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The Black Wolf Hardcover – June 26, 2012


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Product Details

  • Hardcover: 478 pages
  • Publisher: Xlibris (June 26, 2012)
  • Language: English
  • ISBN-10: 1456850482
  • ISBN-13: 978-1456850487
  • Product Dimensions: 6 x 1.2 x 9 inches
  • Shipping Weight: 1.9 pounds
  • Average Customer Review: 4.8 out of 5 stars  See all reviews (4 customer reviews)
  • Amazon Best Sellers Rank: #15,283,278 in Books (See Top 100 in Books)

Editorial Reviews

About the Author

The coming of age of an urban American Indian at the end of the 20th Century. JC "Indio" Ortega has never known life on an Indian reservation. As a mixed-blood Hispanic/American Indian his experience has been that of an "Urban Indian" his reservation being the streets of the cities he grew up in. He has struggled with alcoholism and drug addiction, he has been a mugger, a thief, an armed robber, a bouncer, a janitor, a boxer, an actor, a writer, a lecturer and at last a member of a Traditional Indian Medicine Society. --This text refers to the Paperback edition.

Customer Reviews

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1 of 1 people found the following review helpful By John P. Pirolli on April 4, 2013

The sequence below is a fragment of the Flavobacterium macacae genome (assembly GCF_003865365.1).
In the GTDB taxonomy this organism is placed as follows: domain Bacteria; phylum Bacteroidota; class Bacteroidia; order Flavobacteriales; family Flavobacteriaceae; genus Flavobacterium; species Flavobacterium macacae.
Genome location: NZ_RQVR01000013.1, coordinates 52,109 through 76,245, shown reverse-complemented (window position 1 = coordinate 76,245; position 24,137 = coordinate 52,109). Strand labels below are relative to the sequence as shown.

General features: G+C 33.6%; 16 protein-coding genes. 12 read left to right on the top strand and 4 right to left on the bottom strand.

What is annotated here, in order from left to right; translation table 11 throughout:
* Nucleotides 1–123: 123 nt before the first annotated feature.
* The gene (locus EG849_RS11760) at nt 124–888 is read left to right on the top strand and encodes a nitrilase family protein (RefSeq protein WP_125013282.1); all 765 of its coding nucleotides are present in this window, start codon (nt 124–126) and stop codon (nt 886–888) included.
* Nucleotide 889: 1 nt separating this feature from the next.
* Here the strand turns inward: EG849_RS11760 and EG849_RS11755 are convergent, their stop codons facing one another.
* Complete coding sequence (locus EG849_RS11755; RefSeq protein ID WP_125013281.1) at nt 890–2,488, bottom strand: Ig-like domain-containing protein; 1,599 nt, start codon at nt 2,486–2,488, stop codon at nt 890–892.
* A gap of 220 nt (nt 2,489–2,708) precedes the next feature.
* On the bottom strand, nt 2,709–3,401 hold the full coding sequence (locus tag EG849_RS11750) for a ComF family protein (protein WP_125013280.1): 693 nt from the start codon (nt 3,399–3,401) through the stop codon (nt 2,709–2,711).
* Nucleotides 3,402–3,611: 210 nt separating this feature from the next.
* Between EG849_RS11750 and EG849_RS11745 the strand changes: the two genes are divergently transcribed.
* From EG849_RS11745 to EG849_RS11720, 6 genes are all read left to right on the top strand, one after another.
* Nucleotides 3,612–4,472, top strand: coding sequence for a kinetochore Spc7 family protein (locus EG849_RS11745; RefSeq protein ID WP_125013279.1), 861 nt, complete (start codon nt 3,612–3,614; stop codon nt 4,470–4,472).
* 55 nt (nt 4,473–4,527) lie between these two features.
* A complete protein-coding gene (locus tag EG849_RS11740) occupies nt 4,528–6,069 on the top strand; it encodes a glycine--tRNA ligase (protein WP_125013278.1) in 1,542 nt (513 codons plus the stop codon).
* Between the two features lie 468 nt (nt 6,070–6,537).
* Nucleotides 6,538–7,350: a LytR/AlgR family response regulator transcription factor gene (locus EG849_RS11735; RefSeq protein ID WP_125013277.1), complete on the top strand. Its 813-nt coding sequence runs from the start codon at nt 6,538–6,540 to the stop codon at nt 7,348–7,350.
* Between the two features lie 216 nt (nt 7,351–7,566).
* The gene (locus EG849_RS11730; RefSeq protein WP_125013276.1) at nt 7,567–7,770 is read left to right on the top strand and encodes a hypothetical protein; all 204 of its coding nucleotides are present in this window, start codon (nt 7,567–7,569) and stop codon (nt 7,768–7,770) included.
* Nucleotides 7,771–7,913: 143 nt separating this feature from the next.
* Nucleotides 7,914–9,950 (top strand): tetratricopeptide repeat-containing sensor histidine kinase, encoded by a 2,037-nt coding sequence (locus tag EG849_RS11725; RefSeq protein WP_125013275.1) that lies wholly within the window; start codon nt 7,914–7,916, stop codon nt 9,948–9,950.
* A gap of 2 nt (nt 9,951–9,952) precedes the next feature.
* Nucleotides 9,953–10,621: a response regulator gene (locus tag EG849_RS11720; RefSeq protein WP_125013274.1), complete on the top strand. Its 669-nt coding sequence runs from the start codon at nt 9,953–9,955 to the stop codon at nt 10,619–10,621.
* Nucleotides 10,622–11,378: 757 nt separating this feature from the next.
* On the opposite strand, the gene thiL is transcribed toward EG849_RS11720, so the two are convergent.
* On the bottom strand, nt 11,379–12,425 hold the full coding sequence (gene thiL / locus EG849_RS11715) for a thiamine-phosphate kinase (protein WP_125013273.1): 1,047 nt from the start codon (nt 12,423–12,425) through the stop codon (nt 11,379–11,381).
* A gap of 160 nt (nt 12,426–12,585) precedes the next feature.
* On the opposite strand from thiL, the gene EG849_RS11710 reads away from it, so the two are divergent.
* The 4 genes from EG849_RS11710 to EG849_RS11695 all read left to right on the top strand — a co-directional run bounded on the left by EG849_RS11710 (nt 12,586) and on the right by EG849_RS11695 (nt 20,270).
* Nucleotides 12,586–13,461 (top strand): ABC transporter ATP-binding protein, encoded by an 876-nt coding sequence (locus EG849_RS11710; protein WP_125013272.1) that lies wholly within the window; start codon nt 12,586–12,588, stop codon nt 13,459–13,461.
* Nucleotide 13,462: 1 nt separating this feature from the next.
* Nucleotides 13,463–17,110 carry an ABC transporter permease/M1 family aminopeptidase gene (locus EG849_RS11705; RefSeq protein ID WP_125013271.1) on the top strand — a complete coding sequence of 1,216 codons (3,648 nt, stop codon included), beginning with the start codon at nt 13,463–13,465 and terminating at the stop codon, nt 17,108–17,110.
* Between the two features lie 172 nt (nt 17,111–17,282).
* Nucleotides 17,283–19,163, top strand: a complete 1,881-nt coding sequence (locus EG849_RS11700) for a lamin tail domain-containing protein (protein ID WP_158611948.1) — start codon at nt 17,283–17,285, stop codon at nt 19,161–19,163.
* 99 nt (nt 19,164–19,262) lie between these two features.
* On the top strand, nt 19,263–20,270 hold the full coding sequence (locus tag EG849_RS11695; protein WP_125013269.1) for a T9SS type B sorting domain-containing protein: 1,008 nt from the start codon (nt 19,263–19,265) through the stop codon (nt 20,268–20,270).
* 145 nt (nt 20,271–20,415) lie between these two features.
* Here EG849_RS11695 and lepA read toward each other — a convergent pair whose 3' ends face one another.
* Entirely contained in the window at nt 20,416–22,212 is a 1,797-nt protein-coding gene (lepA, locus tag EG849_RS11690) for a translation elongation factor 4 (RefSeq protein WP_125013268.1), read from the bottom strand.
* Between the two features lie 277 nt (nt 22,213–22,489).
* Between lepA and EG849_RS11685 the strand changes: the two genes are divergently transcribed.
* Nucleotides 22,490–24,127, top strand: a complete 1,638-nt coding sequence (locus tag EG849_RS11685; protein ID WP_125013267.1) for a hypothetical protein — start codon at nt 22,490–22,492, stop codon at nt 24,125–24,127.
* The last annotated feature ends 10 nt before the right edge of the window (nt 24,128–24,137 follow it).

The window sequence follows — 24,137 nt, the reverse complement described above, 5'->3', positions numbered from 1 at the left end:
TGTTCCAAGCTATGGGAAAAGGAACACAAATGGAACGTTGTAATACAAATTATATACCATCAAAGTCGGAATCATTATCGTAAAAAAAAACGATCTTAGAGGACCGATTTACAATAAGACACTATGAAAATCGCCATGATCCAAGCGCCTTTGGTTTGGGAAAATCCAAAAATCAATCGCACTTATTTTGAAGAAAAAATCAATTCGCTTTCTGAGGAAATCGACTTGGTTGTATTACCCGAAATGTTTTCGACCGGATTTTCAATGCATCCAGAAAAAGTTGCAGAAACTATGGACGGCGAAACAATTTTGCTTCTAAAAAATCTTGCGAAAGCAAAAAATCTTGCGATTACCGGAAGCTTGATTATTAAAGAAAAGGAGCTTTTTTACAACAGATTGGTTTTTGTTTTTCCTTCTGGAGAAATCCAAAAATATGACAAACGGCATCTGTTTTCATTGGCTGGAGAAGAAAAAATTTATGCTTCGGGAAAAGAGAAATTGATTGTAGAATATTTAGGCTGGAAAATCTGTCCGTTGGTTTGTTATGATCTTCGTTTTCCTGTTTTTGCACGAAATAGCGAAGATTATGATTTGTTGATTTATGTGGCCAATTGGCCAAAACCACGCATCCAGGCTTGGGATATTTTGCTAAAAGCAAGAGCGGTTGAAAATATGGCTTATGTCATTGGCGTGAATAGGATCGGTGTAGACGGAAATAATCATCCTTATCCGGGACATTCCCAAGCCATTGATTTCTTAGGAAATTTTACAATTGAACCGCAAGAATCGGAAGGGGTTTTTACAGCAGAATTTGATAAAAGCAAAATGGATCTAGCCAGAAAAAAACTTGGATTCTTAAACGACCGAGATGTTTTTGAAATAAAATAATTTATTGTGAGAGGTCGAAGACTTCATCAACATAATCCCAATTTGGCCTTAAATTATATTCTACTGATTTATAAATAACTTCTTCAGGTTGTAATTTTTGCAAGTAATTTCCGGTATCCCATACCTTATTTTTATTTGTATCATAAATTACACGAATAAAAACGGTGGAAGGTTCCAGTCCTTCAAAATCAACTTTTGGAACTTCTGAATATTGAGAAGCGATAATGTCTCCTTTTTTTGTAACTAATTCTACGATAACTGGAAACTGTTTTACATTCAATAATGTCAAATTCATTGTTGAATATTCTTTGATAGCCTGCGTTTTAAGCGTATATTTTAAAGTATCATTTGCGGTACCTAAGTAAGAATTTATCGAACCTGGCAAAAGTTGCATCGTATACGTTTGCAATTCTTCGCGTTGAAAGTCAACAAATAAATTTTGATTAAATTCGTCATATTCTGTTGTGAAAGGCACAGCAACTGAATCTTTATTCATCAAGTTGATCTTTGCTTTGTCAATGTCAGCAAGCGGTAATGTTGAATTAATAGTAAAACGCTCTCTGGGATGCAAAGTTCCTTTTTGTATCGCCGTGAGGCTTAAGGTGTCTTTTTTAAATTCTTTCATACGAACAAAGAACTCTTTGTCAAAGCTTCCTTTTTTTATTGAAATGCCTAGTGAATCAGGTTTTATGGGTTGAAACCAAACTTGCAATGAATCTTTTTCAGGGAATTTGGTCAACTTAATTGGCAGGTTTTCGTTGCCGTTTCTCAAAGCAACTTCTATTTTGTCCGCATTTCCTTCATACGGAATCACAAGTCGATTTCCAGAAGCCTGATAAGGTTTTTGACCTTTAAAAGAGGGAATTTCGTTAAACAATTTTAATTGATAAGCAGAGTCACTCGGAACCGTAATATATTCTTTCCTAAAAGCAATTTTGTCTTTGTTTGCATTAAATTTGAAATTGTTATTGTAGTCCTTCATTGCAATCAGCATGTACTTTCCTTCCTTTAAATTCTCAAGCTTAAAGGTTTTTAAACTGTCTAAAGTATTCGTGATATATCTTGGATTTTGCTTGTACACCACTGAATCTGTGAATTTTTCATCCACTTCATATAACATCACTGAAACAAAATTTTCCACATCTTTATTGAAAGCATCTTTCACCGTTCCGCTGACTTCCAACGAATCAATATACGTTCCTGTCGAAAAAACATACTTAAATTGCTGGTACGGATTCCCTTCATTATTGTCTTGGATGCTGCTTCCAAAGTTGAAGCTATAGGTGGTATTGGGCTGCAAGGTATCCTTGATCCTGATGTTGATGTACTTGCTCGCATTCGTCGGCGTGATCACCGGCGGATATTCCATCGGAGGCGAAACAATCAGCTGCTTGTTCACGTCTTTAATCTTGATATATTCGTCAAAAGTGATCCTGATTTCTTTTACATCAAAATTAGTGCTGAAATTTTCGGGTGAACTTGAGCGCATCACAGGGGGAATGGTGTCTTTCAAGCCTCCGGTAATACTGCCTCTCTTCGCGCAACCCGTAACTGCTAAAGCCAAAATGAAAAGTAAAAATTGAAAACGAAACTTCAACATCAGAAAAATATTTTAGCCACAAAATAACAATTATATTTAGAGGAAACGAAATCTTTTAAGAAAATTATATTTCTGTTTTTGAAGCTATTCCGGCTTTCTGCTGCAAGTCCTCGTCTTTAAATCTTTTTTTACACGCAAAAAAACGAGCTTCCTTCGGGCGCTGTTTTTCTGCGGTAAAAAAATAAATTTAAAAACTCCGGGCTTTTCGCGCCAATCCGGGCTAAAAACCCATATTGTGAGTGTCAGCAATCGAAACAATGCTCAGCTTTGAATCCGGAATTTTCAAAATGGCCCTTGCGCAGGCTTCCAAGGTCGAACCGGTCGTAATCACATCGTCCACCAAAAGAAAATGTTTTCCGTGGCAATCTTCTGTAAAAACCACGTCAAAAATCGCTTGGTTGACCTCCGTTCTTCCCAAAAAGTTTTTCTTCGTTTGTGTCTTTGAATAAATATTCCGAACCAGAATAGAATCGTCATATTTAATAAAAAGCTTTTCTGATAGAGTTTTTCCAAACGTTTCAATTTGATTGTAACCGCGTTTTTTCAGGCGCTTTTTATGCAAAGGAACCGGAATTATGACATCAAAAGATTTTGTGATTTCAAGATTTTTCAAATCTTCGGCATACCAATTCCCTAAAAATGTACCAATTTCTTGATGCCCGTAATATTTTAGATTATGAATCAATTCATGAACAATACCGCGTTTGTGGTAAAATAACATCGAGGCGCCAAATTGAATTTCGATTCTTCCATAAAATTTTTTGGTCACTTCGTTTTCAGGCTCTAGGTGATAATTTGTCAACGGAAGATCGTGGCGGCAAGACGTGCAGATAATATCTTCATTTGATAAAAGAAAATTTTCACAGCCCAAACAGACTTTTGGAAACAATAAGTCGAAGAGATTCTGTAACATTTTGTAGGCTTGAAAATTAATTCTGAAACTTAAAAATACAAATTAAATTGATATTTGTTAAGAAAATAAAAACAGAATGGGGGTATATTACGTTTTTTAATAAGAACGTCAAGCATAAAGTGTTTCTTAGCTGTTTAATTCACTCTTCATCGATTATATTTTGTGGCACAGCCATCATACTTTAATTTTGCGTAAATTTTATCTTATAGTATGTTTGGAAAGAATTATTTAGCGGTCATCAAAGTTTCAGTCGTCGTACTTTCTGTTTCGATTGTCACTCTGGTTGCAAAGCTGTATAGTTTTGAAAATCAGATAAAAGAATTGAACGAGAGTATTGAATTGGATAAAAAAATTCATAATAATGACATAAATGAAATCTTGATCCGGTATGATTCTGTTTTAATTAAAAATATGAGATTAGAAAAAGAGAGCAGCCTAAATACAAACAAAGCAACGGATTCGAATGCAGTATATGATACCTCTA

Format: Paperback
A REVIEW of JC "Idio" Ortega's book THE BLACK WOLF
By Rev.Col.J.Paul Pirolli

'

I Have just finished reading the book, the Blackwolf. I am still reeling with excitement. At first, when :I started reading the book, I thought. Oh another boring autobio About how tough it is to be poor.
You know like Eddie Cantor's, Milton Berle's or other variations by so called called celebrities. Ah !but not in this case. This is a story of a real hard living, earth walking guy, who rose from the bottom of the valley of despair, the land of alcoholism, drug addiction and juvinile delequent hoodilism. He was cursed, if not blessed with being a real minority in middle class America. I do mean a real minority. He is A mixture of American Indian and Puerto Rican living in urban East Coast New England. Now I got to be honest, I am a I bit Prejudicial,
because the author , JC "Indio" Ortega, is a close personal friend of mine. I admit it was hard to be objective . When I Started reading the book I have put aside my friendship and r ead it oas if I did know the author. Now, in the past I have read many autobiographys of comics, esotreric persoalities,
And members of organized crime. I studied organize crime and esoteric literature while in college
I have never read books on sports figures or books on martial arts. The Black Wolf covers all these topics.
Indio writess of these topics from his own experiances . Not only did he experience all these topics he experienced them in my own home area of Boston Massachusetts. He tells his readers about his experiences as a dope dealer ,muggerr, bouncer bodyguard, armed robber all of this happened before he was eighteen while living in Chinatown.